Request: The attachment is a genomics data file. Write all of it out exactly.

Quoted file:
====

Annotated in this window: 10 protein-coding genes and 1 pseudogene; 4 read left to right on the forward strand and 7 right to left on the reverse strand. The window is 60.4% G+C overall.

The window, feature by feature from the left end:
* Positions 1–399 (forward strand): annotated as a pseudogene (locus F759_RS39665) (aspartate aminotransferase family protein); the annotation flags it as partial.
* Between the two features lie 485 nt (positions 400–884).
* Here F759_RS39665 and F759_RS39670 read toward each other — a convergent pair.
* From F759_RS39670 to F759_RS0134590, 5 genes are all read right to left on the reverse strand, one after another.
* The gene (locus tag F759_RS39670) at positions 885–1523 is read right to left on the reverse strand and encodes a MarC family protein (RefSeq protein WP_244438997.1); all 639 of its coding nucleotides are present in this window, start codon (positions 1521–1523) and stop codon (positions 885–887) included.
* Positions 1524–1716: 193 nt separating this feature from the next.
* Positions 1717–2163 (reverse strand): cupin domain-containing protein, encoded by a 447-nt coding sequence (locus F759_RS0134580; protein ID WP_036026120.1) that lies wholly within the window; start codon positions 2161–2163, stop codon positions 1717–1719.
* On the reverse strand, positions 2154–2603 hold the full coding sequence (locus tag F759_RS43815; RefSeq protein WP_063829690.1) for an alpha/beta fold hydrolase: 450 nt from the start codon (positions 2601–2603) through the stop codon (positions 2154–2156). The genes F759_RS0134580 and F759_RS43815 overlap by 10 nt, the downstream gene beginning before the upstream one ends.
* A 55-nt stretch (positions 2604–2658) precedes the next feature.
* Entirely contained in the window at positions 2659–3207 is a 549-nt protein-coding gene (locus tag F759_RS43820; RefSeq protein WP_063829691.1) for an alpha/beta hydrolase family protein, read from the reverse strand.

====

Annotated in this window: 10 protein-coding genes and 1 pseudogene; 4 read left to right on the forward strand and 7 right to left on the reverse strand. The window is 60.4% G+C overall.

The window, feature by feature from the left end:
* Positions 1–399 (forward strand): annotated as a pseudogene (locus F759_RS39665) (aspartate aminotransferase family protein); the annotation flags it as partial.
* Between the two features lie 485 nt (positions 400–884).
* Here F759_RS39665 and F759_RS39670 read toward each other — a convergent pair.
* From F759_RS39670 to F759_RS0134590, 5 genes are all read right to left on the reverse strand, one after another.
* The gene (locus tag F759_RS39670) at positions 885–1523 is read right to left on the reverse strand and encodes a MarC family protein (RefSeq protein WP_244438997.1); all 639 of its coding nucleotides are present in this window, start codon (positions 1521–1523) and stop codon (positions 885–887) included.
* Positions 1524–1716: 193 nt separating this feature from the next.
* Positions 1717–2163 (reverse strand): cupin domain-containing protein, encoded by a 447-nt coding sequence (locus F759_RS0134580; protein ID WP_036026120.1) that lies wholly within the window; start codon positions 2161–2163, stop codon positions 1717–1719.
* On the reverse strand, positions 2154–2603 hold the full coding sequence (locus tag F759_RS43815; RefSeq protein WP_063829690.1) for an alpha/beta fold hydrolase: 450 nt from the start codon (positions 2601–2603) through the stop codon (positions 2154–2156). The genes F759_RS0134580 and F759_RS43815 overlap by 10 nt, the downstream gene beginning before the upstream one ends.
* A 55-nt stretch (positions 2604–2658) precedes the next feature.
* Entirely contained in the window at positions 2659–3207 is a 549-nt protein-coding gene (locus tag F759_RS43820; RefSeq protein WP_063829691.1) for an alpha/beta hydrolase family protein, read from the reverse strand.